The price is, of course, an important factor in any camera decision. The listed launch prices provide an indication of the market segment that the manufacturer of the cameras have been targeting. The RX1R II was launched at a lower price than the A9, despite having a lens build in. Usually, retail prices stay at first close to the launch price, but after several months, discounts become available. Later in the product cycle and, in particular, when the replacement model is about to appear, further discounting and stock clearance sales often push the camera price considerably down. Then, after the new model is out, very good deals can frequently be found on the pre-owned market.
Sensor comparison: Sony A9 vs Sony RX1R II
The size of the sensor inside a digital camera is one of the key determinants of image quality. A large sensor will generally have larger individual pixels that offer better low-light sensitivity, provide wider dynamic range, and have richer color depth than smaller pixels in a sensor of the same technological generation. Further, a large sensor camera will give the photographer additional creative options when using shallow depth-of-field to isolate a subject from its background. On the downside, larger sensors are more costly to manufacture and tend to lead to bigger and heavier cameras and lenses.
Both cameras under consideration feature a full frame sensor, but their sensors differ slightly in size. The sensor area in the RX1R II is 1 percent bigger. They nevertheless have the same format factor of 1.0. Both cameras have a native aspect ratio (sensor width to sensor height) of 3:2.
With 42.2MP, the RX1R II offers a higher resolution than the A9 (24MP), but the RX1R II has smaller individual pixels (pixel pitch of 4.50μm versus 5.94μm for the A9). It is noteworthy in this context that the A9 is a somewhat more recent model (by 1 year and 6 months) than the RX1R II, and its sensor might have benefitted from technological advances during this time that further enhance the light gathering capacity of its pixel-units. Coming back to sensor resolution, it should be mentioned that the RX1R II has no anti-alias filter installed, so that it can capture all the detail its sensor resolves.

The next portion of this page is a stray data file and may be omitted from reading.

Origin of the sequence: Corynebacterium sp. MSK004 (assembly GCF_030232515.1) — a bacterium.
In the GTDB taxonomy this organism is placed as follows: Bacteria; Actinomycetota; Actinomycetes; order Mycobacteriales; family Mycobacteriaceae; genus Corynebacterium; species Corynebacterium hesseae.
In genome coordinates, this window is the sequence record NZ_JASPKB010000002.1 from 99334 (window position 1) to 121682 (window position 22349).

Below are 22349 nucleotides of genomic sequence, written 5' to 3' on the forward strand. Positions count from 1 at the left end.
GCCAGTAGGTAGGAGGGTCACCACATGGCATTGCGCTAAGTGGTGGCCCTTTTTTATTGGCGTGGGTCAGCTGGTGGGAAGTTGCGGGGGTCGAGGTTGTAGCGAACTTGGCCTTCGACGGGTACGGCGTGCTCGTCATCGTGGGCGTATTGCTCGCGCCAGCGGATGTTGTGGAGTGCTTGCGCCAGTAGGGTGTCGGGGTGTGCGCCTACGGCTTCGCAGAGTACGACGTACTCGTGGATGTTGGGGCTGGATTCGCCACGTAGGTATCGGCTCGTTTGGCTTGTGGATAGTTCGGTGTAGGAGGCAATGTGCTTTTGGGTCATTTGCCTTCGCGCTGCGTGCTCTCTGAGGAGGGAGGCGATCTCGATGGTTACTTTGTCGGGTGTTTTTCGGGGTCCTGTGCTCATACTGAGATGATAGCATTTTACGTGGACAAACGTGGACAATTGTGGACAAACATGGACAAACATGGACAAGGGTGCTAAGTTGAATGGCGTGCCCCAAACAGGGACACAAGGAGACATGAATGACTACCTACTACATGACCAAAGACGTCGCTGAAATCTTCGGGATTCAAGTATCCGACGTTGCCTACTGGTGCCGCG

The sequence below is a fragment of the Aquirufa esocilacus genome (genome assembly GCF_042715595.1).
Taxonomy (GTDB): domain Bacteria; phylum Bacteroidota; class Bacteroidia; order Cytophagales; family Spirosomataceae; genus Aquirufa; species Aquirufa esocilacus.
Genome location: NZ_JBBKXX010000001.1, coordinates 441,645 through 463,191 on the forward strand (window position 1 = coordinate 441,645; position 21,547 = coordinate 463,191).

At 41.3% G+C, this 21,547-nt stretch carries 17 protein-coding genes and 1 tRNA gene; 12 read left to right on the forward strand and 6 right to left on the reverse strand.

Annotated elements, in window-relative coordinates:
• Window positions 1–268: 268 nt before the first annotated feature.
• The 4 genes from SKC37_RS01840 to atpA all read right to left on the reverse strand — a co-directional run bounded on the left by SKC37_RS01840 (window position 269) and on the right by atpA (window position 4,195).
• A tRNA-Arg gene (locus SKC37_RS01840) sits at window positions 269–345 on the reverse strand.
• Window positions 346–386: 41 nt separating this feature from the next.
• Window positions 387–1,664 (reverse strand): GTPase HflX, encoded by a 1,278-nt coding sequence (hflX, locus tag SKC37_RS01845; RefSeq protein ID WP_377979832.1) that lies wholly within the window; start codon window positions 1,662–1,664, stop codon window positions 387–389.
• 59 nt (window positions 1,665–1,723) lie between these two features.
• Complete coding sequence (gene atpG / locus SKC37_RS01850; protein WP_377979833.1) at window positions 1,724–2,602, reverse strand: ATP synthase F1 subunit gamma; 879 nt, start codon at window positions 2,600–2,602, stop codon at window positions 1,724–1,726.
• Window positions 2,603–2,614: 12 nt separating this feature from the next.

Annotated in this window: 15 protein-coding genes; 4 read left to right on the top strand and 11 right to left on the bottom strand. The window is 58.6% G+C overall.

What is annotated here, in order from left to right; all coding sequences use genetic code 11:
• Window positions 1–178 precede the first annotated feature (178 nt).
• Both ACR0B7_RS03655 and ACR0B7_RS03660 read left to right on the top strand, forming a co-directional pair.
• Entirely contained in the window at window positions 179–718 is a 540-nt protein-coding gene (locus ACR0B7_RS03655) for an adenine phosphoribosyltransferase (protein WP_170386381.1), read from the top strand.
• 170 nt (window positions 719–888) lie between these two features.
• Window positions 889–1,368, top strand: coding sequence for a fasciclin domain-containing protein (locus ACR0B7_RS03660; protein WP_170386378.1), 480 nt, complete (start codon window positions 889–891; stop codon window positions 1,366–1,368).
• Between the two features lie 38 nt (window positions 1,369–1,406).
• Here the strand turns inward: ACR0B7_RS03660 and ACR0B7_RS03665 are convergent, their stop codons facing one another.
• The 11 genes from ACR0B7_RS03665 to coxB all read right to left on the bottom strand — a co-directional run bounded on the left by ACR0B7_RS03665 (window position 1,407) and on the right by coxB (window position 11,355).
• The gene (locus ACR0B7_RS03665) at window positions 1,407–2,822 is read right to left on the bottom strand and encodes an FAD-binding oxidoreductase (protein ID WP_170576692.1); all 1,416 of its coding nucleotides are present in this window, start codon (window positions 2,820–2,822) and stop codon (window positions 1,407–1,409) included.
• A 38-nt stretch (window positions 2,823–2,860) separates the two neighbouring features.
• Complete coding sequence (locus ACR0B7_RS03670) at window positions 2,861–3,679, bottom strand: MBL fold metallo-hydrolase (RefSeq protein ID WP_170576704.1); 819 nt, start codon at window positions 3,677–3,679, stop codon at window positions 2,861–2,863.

For most cameras, data on sensor performance has been reported by DXO Mark. This service assesses and scores the color depth ("DXO Portrait"), dynamic range ("DXO Landscape"), and low-light sensitivity ("DXO Sports") of camera sensors, and also publishes an overall camera score. Of the two cameras under consideration, the RX1R II has a markedly higher DXO score than the A9 (overall score 5 points higher), which will translate into better image quality. The advantage is based on 0.9 bits higher color depth, 0.6 EV in additional dynamic range, 0.1 stops of reduced low light sensitivity. The adjacent table reports on the physical sensor characteristics and the outcomes of the DXO sensor quality tests for a sample of comparator-cameras.
|Sony A9»||Full Frame||24.0||6000||4000||4K/30p||24.9||13.3||3517||92|
|Sony RX1R II«||Full Frame||42.2||7952||5304||1080/60p||25.8||13.9||3204||97|
|Canon 5DS« »||Full Frame||50.3||8688||5792||1080/60p||24.7||12.4||2381||87|
|Leica Q Typ 116« »||Full Frame||24.0||6000||4000||1080/60p||24.3||12.7||2221||85|
|Olympus E-M1 II« »||Four Thirds||20.2||5184||3888||4K/30p||23.7||12.8||1312||80|
|Panasonic GH5« »||Four Thirds||20.2||5184||3888||4K/60p||23.9||13.0||807||77|
|Sony A7 III« »||Full Frame||24.0||6000||4000||4K/30p||25.0||14.7||3730||96|
|Sony A7R III« »||Full Frame||42.2||7952||5304||4K/30p||26.0||14.7||3523||100|
|Sony A6500« »||APS-C||24.0||6000||4000||4K/30p||24.5||13.7||1405||85|
|Sony A7R II« »||Full Frame||42.2||7952||5304||4K/30p||26.0||13.9||3434||98|